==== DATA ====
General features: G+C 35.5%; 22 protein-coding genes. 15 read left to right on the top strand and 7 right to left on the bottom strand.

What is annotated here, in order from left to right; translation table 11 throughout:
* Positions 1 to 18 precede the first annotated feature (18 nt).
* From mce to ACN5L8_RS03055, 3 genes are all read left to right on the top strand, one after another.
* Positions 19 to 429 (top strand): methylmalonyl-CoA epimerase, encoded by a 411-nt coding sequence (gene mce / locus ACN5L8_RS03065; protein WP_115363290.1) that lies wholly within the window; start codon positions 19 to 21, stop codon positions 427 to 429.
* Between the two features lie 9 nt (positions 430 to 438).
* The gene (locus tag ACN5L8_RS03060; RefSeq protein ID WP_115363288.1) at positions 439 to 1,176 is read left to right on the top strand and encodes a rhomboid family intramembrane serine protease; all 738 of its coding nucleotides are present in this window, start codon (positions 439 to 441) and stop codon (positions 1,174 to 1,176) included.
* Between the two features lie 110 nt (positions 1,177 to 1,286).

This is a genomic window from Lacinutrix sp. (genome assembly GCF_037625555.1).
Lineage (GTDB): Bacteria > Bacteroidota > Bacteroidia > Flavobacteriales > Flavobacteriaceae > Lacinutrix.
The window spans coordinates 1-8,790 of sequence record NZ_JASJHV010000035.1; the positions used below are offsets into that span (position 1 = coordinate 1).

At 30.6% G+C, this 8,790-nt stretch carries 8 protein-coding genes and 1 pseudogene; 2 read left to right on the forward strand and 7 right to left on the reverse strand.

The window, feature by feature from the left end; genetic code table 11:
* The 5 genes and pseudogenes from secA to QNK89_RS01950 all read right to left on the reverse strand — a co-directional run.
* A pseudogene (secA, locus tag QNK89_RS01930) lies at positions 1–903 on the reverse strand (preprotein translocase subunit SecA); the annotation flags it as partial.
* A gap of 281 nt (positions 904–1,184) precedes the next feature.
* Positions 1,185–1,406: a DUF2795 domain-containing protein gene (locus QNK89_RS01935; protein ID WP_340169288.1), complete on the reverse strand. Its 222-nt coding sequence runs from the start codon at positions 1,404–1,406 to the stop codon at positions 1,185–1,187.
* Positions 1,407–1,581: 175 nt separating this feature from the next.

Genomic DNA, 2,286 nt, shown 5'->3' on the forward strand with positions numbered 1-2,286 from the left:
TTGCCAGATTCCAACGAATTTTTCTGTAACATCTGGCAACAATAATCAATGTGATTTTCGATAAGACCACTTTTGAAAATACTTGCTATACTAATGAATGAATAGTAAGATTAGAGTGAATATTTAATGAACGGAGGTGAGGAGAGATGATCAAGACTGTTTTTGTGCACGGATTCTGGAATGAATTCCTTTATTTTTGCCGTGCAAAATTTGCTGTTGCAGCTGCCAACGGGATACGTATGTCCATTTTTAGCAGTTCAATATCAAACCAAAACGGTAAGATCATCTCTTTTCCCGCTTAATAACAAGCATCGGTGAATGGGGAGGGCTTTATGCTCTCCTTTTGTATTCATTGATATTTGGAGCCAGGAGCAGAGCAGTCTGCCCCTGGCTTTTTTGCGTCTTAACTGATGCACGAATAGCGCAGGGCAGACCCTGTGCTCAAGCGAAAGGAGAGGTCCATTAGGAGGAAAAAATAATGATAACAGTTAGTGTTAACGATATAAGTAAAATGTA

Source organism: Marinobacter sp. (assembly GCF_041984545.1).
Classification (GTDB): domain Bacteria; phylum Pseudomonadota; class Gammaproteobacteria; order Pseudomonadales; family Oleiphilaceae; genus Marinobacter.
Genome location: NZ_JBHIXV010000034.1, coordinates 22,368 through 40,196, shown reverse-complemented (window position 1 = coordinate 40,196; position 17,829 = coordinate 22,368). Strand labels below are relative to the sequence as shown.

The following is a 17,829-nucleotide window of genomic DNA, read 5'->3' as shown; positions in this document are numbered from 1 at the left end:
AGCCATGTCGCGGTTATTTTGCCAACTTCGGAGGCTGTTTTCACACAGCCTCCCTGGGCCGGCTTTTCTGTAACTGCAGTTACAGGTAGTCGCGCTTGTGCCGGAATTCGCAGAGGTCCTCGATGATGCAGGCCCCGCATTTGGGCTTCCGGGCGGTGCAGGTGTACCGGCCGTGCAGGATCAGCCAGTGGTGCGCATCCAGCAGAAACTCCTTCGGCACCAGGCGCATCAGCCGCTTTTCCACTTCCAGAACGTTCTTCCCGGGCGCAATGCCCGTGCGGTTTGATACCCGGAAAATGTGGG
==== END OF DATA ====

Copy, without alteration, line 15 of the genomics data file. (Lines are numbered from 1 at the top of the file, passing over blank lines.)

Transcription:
* A pseudogene (secA, locus tag QNK89_RS01930) lies at positions 1–903 on the reverse strand (preprotein translocase subunit SecA); the annotation flags it as partial.